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Measurement of Optic Nerve Sheath Diameter for the Assessment of Raised Intracranial Pressure
Figure 1: Typical Ocular Sonography Scan Figure 2: Magnetic Resonance Imaging of the
Optic Nerve Sheath
T2-weighted sequence. On T2-weighted imaging, the optic nerve sheath appears as
high-signal. As described for ocular sonography, the optic nerve sheath diameter can be
measured 3mm behind the ocular globe.
of the optic nerve sheath on ocular ultrasound scans.
was 6.3mm in patients with radiological signs of elevated ICP and
4.4mm in patients with no such signs. The authors considered 5mm to
be the upper limit of normal value. The specificity of this cut-off value
for detecting tomographic elevated ICP was 93% and its negative
predictive value was 100%. These results were confirmed in another
study performed by the same team.
Very recently, four clinical studies
have compared sonographic
The optic nerve sheath appears as an hypoechogenic structure surrounded by the
ONSD with invasive intracranial ICP, which remains the gold standard.hyperechogenic periorbital fat. The optic nerve sheath diameter (ONSD) is measured 3mm
behind the ocular globe, perpendicularly to the optic nerve axis. The measurement can be
Measuring ONSD and ICP simultaneously, a good relationship between
repeated in several directions.
ONSD and ICP has been described (r=0.71 and r=0.68, respectively).
placed on the gel in the temporal area of the eyelid (not on the eye itself) Interestingly, these studies, which were performed in the intensive care
to prevent pressure being exerted on the eye. The placement of the unit (ICU) or emergency setting in acute neurocritical care patients,
probe must be adjusted to allow a suitable angle for displaying the entry found a very similar best cut-off value of ONSD to diagnose raised
of the optic nerve into the globe.
The 2D mode is generally used, and ICP: the best cut-off value was 5.7–5.8mm for predicting elevated ICP
ONSD must be measured in its retrobulbar segment, 3mm behind the (>20mmHg). As this test is likely to be used for detection, its sensitivity
globe and perpendicularly to the optic nerve axis (see Figure 1). Recent (probability of positive tests for sick patients) and negative predictive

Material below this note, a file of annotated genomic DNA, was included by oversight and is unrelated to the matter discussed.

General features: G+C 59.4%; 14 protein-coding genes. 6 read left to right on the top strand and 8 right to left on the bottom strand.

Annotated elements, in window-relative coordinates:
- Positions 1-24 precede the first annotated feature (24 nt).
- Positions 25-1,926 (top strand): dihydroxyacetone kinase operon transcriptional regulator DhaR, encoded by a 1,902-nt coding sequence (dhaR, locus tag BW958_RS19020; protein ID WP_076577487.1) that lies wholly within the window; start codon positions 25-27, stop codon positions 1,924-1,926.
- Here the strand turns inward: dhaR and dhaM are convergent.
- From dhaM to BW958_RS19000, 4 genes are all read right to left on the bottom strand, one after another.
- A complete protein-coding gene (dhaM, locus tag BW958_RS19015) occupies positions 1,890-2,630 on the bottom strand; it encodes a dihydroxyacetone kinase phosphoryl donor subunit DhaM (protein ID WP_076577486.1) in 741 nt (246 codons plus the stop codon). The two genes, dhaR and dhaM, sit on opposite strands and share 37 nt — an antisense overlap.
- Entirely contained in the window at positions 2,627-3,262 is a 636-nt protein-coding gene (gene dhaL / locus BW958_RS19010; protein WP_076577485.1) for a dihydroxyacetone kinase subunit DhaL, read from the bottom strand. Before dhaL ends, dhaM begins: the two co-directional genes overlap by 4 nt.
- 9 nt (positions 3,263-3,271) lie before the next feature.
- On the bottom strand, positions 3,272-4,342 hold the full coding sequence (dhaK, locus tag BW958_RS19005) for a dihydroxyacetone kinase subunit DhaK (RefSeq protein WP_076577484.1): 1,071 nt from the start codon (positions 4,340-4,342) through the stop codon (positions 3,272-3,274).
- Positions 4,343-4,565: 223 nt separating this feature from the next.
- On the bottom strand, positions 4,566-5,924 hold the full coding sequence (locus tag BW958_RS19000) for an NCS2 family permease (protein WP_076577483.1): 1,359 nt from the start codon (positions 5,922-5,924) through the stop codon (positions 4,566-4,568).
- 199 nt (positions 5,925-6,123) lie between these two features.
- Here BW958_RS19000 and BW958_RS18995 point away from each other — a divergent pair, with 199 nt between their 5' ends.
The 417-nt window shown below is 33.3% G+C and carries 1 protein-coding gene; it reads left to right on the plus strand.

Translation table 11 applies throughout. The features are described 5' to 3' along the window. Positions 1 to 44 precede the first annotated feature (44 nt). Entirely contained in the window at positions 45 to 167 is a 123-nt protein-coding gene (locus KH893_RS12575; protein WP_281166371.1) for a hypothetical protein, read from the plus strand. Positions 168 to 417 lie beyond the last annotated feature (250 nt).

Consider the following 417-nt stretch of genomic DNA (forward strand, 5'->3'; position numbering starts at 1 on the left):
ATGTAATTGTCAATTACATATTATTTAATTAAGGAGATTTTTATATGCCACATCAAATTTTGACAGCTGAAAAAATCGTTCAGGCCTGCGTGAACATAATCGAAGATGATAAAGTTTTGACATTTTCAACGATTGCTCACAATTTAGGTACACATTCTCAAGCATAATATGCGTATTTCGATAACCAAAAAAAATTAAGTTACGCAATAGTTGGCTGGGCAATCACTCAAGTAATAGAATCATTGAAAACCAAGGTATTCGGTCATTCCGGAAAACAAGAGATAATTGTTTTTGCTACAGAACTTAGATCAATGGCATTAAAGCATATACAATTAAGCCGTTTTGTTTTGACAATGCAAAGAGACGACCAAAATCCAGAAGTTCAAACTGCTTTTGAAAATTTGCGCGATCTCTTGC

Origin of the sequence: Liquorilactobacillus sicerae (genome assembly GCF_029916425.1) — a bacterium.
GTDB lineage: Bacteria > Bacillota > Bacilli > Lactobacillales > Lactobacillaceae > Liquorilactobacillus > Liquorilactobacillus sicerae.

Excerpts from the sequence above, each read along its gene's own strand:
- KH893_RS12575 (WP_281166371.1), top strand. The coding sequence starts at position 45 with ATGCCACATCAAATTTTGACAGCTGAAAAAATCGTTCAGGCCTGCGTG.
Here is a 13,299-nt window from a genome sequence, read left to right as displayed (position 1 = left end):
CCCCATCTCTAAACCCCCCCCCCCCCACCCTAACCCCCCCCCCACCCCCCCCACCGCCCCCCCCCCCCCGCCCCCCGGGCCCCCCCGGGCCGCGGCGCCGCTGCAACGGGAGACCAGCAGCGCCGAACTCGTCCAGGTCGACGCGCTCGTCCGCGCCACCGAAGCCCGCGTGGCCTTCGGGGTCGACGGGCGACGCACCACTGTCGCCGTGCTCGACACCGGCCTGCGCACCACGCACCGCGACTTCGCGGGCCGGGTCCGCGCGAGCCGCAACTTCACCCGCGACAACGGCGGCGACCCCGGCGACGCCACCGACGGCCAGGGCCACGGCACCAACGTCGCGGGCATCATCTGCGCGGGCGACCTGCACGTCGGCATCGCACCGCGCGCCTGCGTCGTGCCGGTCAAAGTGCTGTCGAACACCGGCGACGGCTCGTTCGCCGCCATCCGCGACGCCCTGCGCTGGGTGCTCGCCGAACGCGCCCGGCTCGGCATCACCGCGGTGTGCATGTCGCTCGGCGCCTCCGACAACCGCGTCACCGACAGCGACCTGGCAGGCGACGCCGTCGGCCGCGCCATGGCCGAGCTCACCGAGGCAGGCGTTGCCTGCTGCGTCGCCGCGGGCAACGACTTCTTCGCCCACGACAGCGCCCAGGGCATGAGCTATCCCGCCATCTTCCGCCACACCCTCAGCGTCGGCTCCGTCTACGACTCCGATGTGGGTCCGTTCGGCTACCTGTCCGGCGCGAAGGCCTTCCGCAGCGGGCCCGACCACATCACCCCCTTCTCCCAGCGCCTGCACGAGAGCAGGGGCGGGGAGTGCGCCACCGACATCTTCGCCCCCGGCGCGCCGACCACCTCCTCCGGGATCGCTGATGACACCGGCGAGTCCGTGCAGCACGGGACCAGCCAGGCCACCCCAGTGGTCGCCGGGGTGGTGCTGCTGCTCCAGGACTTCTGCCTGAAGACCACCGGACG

advances in sonographic technology allow promising 3D measurements. value (probability of the patient being healthy if the test is negative)
must be excellent. Both of these values were above 90% for an ONSD
There is a growing body of evidence in the clinical setting suggesting cut-off of 5.7mm. The probability of having high ICP was very low (less
that millimetric increases in sonographic ONSD are related to raised than 5%) when ONSD was less than 5.8mm. When comparing
ICP. Clinical studies have suggested that sonographic measurements sonographic ONSD and ICP measured with ventricular drain, it has been
of ONSD correlate with clinical signs of high ICP in children with shown that the best cut-off value for detecting ICP >15mmHg
hydrocephalus or liver failure.
In adults with moderate traumatic (20cmH
O) was 5mm, with a sensitivity and specificity of 88 and 93%,
brain injury (TBI) ONSD is also correlated with signs of high ICP on respectively.
Interestingly, changes in ONSD are also strongly related
computed tomography (CT).
In 35 adult patients with TBI assessed to ICP variations (r=0.73).
Changes in ICP could therefore be detected
in the emergency department, Blaivas et al. found that signs of by changes in sonographic ONSD. However, optic nerve diameter (OND),
elevated ICP on the brain CT scan were closely related to dilation i.e. not taking into consideration the sheath but only the nerve itself, has
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